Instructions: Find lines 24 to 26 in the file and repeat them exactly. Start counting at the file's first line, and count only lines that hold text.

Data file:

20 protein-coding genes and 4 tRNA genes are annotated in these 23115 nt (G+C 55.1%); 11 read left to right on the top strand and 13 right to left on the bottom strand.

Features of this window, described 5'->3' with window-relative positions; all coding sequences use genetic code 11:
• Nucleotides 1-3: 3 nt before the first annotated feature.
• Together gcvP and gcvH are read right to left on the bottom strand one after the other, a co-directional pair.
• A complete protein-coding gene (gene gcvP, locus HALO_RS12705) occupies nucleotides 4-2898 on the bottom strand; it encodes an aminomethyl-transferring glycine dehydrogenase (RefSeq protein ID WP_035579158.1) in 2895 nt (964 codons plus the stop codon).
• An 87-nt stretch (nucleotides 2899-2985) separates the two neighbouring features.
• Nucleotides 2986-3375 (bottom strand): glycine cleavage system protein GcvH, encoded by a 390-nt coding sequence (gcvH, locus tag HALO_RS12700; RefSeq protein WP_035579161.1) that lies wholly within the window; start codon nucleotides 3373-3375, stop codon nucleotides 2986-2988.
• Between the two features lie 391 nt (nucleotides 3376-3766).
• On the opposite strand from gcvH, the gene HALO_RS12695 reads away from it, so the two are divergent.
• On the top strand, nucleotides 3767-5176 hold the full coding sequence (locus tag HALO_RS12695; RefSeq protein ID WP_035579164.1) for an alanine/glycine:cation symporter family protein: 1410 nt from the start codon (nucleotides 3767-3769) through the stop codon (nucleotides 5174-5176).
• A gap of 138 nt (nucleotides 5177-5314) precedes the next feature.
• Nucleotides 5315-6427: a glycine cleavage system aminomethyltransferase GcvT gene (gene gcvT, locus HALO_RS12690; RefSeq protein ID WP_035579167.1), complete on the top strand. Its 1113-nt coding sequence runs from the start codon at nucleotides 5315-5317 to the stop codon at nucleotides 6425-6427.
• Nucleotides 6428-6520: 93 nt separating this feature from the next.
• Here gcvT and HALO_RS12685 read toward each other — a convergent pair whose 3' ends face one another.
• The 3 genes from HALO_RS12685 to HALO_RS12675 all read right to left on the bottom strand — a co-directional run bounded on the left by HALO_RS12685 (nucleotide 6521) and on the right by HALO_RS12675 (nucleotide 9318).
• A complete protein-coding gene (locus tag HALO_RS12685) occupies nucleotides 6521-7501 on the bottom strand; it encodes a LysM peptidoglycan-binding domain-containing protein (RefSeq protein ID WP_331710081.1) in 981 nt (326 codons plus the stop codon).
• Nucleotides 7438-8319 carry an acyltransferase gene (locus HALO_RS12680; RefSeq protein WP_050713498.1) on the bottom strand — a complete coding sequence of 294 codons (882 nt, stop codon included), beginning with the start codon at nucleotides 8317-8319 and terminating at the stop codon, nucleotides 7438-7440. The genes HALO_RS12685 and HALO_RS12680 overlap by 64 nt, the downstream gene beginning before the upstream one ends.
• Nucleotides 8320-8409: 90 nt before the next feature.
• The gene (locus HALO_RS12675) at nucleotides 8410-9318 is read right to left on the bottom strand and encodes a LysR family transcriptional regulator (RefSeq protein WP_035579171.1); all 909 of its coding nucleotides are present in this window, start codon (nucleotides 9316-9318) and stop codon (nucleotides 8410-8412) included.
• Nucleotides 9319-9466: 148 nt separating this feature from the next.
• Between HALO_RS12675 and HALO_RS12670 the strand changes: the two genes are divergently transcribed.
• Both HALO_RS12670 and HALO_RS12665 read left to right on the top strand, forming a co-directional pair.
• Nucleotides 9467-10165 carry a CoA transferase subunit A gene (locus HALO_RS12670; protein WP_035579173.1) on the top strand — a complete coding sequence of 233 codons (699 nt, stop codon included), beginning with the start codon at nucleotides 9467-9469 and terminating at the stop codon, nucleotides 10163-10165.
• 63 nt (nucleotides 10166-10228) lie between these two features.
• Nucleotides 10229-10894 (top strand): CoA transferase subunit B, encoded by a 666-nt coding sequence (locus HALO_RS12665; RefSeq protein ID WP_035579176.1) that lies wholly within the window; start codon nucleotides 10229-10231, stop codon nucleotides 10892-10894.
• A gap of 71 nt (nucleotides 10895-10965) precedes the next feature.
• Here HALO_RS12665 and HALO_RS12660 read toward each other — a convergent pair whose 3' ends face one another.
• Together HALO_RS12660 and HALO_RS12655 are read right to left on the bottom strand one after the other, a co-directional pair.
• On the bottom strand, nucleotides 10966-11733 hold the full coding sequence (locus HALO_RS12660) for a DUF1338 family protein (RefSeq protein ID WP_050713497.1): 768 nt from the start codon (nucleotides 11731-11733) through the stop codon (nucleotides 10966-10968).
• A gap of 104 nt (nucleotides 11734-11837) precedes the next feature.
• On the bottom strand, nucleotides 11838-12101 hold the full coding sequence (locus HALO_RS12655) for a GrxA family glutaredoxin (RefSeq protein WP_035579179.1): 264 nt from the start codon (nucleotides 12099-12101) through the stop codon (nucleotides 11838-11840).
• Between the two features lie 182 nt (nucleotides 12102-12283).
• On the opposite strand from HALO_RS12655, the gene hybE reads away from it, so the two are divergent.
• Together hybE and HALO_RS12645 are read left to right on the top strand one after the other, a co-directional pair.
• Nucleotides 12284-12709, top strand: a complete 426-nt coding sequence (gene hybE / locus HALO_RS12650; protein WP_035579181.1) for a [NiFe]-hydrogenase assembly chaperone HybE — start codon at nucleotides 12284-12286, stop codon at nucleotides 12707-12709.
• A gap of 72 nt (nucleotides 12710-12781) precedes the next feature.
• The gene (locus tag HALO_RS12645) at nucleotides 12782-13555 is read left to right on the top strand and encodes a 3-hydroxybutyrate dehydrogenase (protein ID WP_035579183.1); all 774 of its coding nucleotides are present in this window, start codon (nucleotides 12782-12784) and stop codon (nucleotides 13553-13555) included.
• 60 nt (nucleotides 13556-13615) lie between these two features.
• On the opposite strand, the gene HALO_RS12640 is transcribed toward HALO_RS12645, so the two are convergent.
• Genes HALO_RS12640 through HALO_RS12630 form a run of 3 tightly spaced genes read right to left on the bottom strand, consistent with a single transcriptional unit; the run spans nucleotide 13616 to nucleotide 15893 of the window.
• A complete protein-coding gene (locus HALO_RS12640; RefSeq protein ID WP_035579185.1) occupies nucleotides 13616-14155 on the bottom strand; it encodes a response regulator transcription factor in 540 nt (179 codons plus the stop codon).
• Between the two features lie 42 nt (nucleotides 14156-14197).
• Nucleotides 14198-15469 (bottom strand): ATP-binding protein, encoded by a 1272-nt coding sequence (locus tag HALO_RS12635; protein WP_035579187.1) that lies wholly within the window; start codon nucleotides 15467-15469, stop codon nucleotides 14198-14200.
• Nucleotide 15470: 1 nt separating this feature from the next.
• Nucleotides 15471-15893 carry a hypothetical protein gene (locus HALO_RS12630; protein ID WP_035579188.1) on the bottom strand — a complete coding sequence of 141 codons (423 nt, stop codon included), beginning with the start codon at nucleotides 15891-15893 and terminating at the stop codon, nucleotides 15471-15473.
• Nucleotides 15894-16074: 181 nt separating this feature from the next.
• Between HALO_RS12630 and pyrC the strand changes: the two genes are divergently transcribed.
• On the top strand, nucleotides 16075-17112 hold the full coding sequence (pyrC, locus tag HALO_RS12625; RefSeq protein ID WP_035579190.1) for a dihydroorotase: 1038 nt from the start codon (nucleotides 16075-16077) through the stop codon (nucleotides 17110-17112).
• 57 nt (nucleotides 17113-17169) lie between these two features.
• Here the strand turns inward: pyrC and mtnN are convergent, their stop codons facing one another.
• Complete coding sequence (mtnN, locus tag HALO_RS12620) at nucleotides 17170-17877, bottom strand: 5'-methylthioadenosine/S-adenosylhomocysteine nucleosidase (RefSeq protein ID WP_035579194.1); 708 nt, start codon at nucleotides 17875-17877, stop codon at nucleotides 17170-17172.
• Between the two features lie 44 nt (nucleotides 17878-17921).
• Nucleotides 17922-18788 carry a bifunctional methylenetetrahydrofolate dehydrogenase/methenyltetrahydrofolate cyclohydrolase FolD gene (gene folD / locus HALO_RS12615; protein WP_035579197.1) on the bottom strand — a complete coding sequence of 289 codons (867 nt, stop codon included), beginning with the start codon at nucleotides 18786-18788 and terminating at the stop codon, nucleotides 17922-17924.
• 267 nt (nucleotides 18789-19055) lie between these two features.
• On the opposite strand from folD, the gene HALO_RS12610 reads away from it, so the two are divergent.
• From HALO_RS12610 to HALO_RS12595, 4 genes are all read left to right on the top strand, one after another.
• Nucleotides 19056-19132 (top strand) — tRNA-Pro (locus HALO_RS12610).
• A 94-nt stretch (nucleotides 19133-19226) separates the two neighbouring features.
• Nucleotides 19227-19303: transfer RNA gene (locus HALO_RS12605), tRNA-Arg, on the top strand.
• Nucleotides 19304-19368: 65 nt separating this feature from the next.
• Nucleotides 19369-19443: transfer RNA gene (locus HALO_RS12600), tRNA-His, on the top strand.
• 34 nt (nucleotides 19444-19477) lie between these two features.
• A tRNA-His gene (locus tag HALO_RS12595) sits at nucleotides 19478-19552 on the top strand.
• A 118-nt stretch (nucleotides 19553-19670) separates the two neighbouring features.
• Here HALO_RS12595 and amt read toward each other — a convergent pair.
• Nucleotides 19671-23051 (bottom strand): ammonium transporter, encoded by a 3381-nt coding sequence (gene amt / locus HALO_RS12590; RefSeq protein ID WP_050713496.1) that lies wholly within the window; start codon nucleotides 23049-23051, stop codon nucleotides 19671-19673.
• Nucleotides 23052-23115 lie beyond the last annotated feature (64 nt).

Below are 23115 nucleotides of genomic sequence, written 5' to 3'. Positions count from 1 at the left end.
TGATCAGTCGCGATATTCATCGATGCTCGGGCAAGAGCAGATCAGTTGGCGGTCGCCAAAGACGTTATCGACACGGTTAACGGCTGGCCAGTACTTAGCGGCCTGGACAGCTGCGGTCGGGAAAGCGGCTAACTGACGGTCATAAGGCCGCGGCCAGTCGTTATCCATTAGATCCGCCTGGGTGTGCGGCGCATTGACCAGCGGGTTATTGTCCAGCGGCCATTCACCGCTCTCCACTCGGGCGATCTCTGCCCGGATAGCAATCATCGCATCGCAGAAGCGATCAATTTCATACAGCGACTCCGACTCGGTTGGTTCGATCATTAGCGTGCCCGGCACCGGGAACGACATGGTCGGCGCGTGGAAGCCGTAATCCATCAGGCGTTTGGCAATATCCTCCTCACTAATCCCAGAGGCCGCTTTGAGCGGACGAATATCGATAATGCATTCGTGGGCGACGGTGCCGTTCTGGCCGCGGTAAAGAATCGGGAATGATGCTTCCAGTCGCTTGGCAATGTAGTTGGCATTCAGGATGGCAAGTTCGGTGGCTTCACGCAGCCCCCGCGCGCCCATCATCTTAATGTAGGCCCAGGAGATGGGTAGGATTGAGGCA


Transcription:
• 63 nt (nucleotides 10166-10228) lie between these two features.
• Nucleotides 10229-10894 (top strand): CoA transferase subunit B, encoded by a 666-nt coding sequence (locus HALO_RS12665; RefSeq protein ID WP_035579176.1) that lies wholly within the window; start codon nucleotides 10229-10231, stop codon nucleotides 10892-10894.
• A gap of 71 nt (nucleotides 10895-10965) precedes the next feature.